The first victim in March was Julio Gutierrez Aviles, the president of a local community action group in Campoalegre, a small town in the rural, mountainous department of Huila in western Colombia. Gutierrez had taken part in recent protests to support Huila’s farmers, trying to make a difference in a region that has long been seen as strategic by various armed groups in Colombia. According to local news, he was on his way home when he was attacked by a group of men, who shot him without saying a word and then left his body on the road.
In the days that followed Gutierrez’s killing, a social leader from the troubled southern region of Putumayo was also murdered, along with two indigenous leaders from departments along Colombia’s Pacific coast, a women’s rights activist from Bolivar in the north, and two local politicians and three ex-councilors from across the country. Later in March, there were three more murders that appeared politically motivated: of a trade unionist; a former combatant from the recently demobilized Revolutionary Armed Forces of Colombia, or FARC, who was helping other ex-combatants reintegrate into society; and an activist who was trying to help local farmers switch from coca, the base ingredient for cocaine and one of Colombia’s most lucrative exports, to alternative crops.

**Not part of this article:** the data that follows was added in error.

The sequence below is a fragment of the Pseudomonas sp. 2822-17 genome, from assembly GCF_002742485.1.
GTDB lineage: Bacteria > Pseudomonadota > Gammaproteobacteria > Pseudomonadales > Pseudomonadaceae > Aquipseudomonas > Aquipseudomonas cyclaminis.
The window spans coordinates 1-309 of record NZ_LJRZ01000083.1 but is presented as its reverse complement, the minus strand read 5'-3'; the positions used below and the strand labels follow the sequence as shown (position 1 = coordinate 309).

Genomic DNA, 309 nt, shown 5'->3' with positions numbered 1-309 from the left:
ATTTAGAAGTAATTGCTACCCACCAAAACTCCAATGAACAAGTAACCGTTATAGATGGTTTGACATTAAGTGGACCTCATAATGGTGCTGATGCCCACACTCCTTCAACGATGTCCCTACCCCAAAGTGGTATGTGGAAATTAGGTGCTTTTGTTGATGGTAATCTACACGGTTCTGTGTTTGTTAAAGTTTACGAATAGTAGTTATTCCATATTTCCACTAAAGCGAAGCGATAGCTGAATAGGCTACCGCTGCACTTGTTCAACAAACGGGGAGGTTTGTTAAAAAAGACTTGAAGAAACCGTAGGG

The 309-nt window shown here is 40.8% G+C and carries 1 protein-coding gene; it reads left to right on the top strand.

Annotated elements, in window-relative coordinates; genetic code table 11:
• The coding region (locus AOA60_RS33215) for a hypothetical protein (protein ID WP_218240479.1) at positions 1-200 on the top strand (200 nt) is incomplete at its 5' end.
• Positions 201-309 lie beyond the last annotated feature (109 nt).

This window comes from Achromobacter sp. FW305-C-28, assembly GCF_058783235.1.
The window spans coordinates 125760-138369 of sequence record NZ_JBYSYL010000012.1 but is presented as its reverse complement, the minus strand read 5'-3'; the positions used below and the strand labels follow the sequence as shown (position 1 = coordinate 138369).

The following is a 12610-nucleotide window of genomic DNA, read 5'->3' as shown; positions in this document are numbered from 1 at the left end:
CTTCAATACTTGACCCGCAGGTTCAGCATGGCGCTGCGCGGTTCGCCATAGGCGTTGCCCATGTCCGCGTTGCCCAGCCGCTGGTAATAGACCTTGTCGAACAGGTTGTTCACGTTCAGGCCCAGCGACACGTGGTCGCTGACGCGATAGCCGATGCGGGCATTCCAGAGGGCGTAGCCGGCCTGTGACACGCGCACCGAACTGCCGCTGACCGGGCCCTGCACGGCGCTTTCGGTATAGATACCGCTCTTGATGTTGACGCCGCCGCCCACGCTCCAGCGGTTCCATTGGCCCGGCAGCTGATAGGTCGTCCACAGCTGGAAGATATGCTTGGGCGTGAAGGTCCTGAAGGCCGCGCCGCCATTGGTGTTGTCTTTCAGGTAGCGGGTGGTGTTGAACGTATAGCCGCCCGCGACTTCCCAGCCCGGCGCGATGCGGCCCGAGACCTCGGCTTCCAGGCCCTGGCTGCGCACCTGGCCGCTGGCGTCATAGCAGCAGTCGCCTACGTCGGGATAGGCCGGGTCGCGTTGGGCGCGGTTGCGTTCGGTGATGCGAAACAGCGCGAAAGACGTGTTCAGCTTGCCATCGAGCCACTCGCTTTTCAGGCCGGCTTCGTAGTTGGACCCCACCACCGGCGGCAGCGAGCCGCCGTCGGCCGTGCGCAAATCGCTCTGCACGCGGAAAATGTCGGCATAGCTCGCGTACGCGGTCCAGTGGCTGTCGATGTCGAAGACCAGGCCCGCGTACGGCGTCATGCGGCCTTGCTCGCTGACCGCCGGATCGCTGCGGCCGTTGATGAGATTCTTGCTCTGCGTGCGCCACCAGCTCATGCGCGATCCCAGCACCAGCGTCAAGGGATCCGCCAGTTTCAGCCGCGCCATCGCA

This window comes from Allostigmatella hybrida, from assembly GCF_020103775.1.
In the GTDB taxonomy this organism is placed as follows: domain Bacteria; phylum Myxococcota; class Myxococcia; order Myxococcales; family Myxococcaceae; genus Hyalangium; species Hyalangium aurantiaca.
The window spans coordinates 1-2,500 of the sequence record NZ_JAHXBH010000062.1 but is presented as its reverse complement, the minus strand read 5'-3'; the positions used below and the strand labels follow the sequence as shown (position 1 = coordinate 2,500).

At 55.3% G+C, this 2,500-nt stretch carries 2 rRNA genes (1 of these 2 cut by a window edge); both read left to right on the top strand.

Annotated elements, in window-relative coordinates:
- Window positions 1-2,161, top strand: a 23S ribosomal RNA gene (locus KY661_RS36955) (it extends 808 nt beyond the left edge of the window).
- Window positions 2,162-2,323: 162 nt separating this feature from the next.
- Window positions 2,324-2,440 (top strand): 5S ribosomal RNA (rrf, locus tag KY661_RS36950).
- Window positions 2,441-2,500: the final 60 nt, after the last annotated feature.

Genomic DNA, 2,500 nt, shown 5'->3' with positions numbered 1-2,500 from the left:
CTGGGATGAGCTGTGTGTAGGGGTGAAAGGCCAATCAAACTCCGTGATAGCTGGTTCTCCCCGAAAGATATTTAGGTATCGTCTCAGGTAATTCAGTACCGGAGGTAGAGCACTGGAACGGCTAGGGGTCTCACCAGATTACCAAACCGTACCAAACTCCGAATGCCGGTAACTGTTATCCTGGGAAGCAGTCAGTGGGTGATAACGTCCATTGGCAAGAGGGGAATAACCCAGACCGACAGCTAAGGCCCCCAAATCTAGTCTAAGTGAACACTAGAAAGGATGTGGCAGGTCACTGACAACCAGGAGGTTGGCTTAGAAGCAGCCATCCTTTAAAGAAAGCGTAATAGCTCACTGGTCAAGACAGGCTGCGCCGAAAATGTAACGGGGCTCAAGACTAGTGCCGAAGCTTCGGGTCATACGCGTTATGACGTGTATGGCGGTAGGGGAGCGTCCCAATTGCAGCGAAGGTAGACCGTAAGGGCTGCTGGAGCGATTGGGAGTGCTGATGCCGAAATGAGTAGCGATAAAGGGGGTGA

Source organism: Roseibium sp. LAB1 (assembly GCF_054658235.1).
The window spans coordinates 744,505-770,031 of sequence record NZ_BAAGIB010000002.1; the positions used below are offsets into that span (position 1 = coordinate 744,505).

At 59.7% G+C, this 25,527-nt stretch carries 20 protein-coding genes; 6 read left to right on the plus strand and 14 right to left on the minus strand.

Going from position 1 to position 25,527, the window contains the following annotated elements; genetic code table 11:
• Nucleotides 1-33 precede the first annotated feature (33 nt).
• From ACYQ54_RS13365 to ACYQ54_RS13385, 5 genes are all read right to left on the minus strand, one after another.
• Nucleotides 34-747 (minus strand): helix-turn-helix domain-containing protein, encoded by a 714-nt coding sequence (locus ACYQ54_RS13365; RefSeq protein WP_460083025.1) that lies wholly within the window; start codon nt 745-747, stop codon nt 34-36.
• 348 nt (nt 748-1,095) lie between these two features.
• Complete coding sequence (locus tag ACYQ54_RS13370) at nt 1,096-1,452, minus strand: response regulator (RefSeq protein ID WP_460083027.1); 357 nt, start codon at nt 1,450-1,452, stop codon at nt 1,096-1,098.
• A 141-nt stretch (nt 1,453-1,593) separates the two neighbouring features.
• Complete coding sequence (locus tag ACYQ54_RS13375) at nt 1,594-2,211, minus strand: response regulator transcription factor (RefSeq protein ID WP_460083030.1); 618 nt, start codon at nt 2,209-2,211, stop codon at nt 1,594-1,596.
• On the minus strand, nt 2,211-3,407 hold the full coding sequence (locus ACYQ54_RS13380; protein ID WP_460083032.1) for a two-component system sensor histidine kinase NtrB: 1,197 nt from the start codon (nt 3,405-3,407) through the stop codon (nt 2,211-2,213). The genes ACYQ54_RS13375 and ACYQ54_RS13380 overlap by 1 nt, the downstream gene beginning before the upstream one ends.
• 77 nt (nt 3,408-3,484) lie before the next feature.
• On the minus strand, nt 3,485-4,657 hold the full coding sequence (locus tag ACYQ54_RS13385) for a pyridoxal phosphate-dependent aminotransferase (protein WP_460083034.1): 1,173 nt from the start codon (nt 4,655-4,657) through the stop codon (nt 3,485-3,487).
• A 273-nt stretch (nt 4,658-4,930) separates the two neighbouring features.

Even with that death toll, as months go, March was pretty standard for Colombia. Four years ago, the Colombian government signed a controversial peace deal with the FARC to end its insurgency, which had raged for more than five decades and brought the country to its knees. Though the deal led to the demobilization of the FARC, the largest guerrilla group in Latin America, the ongoing killings across rural Colombia make clear that the agreement did not succeed in ending all the violence.